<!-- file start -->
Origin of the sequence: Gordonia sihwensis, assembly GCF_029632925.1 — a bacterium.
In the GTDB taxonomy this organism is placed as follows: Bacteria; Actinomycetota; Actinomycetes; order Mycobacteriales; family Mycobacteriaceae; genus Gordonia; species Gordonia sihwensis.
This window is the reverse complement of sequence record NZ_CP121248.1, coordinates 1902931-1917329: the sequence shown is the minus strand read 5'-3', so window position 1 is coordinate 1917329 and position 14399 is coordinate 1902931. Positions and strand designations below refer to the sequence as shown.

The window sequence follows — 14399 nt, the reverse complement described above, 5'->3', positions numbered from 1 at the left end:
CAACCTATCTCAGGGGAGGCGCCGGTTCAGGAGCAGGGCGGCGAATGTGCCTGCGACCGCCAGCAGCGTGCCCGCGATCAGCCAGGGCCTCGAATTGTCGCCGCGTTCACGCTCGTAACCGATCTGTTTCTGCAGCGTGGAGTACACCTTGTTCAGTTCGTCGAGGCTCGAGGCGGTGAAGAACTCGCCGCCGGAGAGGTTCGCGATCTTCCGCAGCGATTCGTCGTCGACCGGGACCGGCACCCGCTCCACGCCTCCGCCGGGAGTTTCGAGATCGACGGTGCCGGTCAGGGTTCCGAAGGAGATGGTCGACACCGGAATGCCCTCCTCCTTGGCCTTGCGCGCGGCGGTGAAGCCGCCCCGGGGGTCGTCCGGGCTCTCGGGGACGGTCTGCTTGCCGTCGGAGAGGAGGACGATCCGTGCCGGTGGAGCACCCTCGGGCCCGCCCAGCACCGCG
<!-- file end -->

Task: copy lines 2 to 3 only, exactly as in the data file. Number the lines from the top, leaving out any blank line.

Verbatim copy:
In the GTDB taxonomy this organism is placed as follows: Bacteria; Actinomycetota; Actinomycetes; order Mycobacteriales; family Mycobacteriaceae; genus Gordonia; species Gordonia sihwensis.
This window is the reverse complement of sequence record NZ_CP121248.1, coordinates 1902931-1917329: the sequence shown is the minus strand read 5'-3', so window position 1 is coordinate 1917329 and position 14399 is coordinate 1902931. Positions and strand designations below refer to the sequence as shown.